Poznań at Sunset

Photo

Labels are very tricky to navigate, especially through the lens of history. Poznań is the chief city in the historical region called Wielkopolska (Greater Poland) which used to be at the heart of the 10th century Polish state. After more than a century of partitions between the Austrian, the Prussian, and the Russian imperial powers, Poland re-emerged as a sovereign state at the end of the First World War in Europe in 1917-1918. By then the capital of Poland was Warsaw and Greater Poland (which had now been under Prussian rule for a long time) was won back in the Greater Poland Uprising of 1918. Following the German invasion of 1939, Greater Poland was again taken over and now incorporated into Nazi Germany. Poznań was declared a German stronghold city in the closing stages of the war, being taken by the Russian army in the Battle of Poznań, which ended on 22 February 1945. Since then, Poznań has been back in what we today recognize as Poland. And this is what it looks like at sunset ☺️

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Total Net Worth of US billionaires 2018

General

No real opinions here, none held strongly, just some observations I recently made about the scale of some of the numbers I was interested in, with some quick thoughts added. I couldn’t find this data easily, so I had to compile it from the list here.

US Billionaires 2018

Total Count: 585

Avg Age: 68

Median Age: 68

Avg Net Worth: $5.29B

Median Net Worth: $2.80B

Total Combined Net Worth: $3.096T

US Federal Budget

FY17 Revenue: $3.316T

FY17 Spending: $3.982T

Deficit: $(666B)

To simply put this in perspective, if the all the present billionaires in the US liquidated and gave away their entire wealth, it would:

1) Fund the US Federal spend of 2017 for 9 months

2) Fund the US Federal deficit for 4.6 years

Other things to observe

Most of the increase in wealth of the wealthy comes from investments and capital returns, and these are not subject to income tax. They are subject to capital gains tax, which after 1 yr of holding assets are limited to 20%.

As an example, if you had enough cash lying around that you could bet on cryptocurrencies when they were just a fad, you could’ve made 1000+% return on your investment in 2-3 yrs, yet paid only 20% tax on it. In fact, the average return on a class of crypto investments made in 2017 was a whopping 136,000 percent. Yes, those are 3 zeroes. Yet, you’d only owe 20% capital gains tax on that, regardless of your income level or net worth.

On less volatile assets, if you had $1bn invested in the S&P 500 in 2013, by the end of that year, it would’ve grown to $1.3bn. So you’d have earned $300M in one year, just with the capital you had lying around. And regardless of your total net worth or your income level, you’d just pay a capital gains tax of $20% on it.

These are some ways how the rich keep getting disproportionately richer.

Not leaving things unsaid can be a good strategy

General

We were once stuck in a snowstorm. It was pretty bad. We knew there was a big chance we wouldn’t make it. We had time to confront the situation and talk about it. And we both said that we had no regrets in life, there was nothing left unsaid, nothing left undone, and we were ready for the end if that’s what this was going to be. It was an interesting way to feel validation for the habits and values we have tried to have.

A strategy for always maintaining space for the self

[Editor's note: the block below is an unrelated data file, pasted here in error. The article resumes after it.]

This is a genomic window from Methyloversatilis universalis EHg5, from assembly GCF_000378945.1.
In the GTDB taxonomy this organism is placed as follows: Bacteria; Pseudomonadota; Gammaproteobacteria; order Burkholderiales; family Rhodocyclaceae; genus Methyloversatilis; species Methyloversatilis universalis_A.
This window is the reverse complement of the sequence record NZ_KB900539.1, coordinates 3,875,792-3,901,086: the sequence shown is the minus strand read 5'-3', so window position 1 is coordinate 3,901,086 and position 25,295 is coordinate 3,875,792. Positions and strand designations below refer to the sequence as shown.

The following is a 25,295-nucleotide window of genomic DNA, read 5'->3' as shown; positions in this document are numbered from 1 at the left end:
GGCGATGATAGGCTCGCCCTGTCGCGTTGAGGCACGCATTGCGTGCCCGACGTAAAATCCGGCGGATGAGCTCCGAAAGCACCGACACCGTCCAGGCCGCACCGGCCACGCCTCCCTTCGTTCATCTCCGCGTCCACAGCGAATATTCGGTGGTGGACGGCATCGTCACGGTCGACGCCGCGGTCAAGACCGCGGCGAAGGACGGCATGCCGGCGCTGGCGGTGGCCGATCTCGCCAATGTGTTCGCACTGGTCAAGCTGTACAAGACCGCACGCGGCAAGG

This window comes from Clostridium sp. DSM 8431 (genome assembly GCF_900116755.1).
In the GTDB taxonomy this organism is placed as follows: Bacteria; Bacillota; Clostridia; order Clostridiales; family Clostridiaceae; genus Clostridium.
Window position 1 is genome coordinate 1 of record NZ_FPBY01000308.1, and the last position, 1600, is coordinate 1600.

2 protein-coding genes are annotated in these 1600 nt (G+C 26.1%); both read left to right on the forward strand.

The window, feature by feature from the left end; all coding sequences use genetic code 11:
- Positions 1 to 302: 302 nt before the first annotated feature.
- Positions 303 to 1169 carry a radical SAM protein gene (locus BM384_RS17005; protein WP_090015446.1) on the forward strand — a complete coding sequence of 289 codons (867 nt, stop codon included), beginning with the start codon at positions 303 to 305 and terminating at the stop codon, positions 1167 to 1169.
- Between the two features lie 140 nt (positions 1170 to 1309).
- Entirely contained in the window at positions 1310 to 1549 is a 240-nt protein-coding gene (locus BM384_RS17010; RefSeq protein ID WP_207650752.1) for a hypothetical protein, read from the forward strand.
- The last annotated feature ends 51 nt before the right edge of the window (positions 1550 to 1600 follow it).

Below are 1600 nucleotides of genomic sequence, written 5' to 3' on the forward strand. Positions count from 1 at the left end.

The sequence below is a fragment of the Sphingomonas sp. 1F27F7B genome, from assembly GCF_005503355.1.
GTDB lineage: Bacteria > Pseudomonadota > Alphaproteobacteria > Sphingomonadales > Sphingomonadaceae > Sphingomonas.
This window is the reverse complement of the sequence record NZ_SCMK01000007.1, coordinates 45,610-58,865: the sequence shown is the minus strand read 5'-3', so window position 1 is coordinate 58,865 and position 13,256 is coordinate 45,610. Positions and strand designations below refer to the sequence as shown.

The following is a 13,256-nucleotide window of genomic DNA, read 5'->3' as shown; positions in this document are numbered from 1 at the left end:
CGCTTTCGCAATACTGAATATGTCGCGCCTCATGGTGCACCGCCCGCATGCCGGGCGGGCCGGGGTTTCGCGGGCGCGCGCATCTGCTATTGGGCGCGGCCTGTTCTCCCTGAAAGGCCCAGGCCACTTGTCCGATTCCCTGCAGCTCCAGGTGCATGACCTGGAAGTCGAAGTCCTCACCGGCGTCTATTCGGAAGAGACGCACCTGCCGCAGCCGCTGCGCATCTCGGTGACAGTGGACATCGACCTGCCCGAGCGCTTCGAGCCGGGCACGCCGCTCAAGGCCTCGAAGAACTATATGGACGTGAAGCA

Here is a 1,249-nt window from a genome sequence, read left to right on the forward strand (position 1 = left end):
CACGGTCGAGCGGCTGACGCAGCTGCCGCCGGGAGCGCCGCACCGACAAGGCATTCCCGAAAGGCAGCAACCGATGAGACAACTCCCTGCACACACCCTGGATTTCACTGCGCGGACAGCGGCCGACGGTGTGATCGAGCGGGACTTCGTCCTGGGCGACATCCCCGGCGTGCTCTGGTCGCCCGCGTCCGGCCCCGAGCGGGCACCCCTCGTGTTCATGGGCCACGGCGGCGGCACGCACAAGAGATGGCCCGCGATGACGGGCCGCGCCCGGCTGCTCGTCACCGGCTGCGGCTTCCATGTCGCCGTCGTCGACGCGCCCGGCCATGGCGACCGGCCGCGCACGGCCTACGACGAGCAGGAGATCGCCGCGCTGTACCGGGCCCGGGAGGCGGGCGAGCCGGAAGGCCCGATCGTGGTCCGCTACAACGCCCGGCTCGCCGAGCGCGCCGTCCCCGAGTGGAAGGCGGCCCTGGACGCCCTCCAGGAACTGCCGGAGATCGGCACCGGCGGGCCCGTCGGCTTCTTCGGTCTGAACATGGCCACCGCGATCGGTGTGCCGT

General

It’s easy to get overwhelmed by competing priorities and obligations and when we can no longer find time to reflect we can end up in a reactive mode. I have tried to counter that by creating habits and have lately ended up in a scheduling practice that looks like this:

I block out my schedule for the beginning of the day, the week, the month and the year. Creating that space helps me make sure that I’m listening to myself clearly. And it also gives me the clarity and focus to prioritize and make progress on things that are of the highest value to me.

This ensures that my actions and work come from a place of assuredness and confidence and I don’t feel like I am putting things off that need attention for too long.

E.g I spent the first day of this year alone, by myself, in the Russian Tundra, and got lucky enough to see the Northern Lights. It was a very rejuvenating and energizing experience and the perfect way to start the year!

Offsetting CO2 from flights

Travel

So if you are a frequent flyer types, here’s some quick back of the envelope math.

About 50k miles a year usually corresponds to gold status with most airline programs (star alliance, skyteam etc). I haven’t done any rigorous calculations yet but it appears that flying that much would generate about 13 tons of CO2. Now offsetting your footprint is ridden with a lot of moral questions and arguments that I am not going to get into. But it seems to cost about $10-$25 to offset 1 ton of CO2. So if you fly 50k miles a year, that’s about $200/yr to offset it all, give or take. Put another way, a single San Francisco to London round trip will be about 3 ton of CO2, offsetting which will cost around $50.

So in general, for about 5% of your economy ticket price, you can do some good that kinda seems to even out among some dimensions you choose.

I don’t know of good options to do that but I ended up using GoldStandard just to try it out in case anyone is interested. And if someone knows some other offsetting resources they like, please share!

When I almost lost my hand

Travel

For those who were following along at the time, it’s been 5yrs now since I almost lost my right hand!

For those who came in later, here’s what happened. This may be a little graphic so please only continue if such content doesn’t bother you.

I caught an infection in Tanzania that started developing symptoms on my flight to India. But I went straight to a wedding first, which is the main reason I had flown to India that day ☺️